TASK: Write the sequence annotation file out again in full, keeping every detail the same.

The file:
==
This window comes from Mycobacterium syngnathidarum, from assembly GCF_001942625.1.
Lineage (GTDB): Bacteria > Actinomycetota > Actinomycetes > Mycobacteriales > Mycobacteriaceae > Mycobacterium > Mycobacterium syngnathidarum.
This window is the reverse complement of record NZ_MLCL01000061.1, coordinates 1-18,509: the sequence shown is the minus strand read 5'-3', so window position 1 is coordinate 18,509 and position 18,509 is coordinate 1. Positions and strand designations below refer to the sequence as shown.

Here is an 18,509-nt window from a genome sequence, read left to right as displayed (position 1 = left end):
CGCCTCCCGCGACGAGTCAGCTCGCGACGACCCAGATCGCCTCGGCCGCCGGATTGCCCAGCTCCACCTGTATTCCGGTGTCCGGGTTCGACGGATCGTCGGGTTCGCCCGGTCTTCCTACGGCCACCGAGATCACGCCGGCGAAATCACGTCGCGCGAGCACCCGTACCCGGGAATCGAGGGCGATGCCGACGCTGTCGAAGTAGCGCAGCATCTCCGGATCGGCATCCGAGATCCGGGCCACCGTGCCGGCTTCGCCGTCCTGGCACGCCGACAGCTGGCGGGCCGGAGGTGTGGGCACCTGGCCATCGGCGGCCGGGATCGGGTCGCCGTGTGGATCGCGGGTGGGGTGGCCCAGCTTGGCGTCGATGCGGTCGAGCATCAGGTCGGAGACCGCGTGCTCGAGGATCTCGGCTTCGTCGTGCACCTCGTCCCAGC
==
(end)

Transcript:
This window comes from Mycobacterium syngnathidarum, from assembly GCF_001942625.1.
Lineage (GTDB): Bacteria > Actinomycetota > Actinomycetes > Mycobacteriales > Mycobacteriaceae > Mycobacterium > Mycobacterium syngnathidarum.
This window is the reverse complement of record NZ_MLCL01000061.1, coordinates 1-18,509: the sequence shown is the minus strand read 5'-3', so window position 1 is coordinate 18,509 and position 18,509 is coordinate 1. Positions and strand designations below refer to the sequence as shown.

Here is an 18,509-nt window from a genome sequence, read left to right as displayed (position 1 = left end):
CGCCTCCCGCGACGAGTCAGCTCGCGACGACCCAGATCGCCTCGGCCGCCGGATTGCCCAGCTCCACCTGTATTCCGGTGTCCGGGTTCGACGGATCGTCGGGTTCGCCCGGTCTTCCTACGGCCACCGAGATCACGCCGGCGAAATCACGTCGCGCGAGCACCCGTACCCGGGAATCGAGGGCGATGCCGACGCTGTCGAAGTAGCGCAGCATCTCCGGATCGGCATCCGAGATCCGGGCCACCGTGCCGGCTTCGCCGTCCTGGCACGCCGACAGCTGGCGGGCCGGAGGTGTGGGCACCTGGCCATCGGCGGCCGGGATCGGGTCGCCGTGTGGATCGCGGGTGGGGTGGCCCAGCTTGGCGTCGATGCGGTCGAGCATCAGGTCGGAGACCGCGTGCTCGAGGATCTCGGCTTCGTCGTGCACCTCGTCCCAGC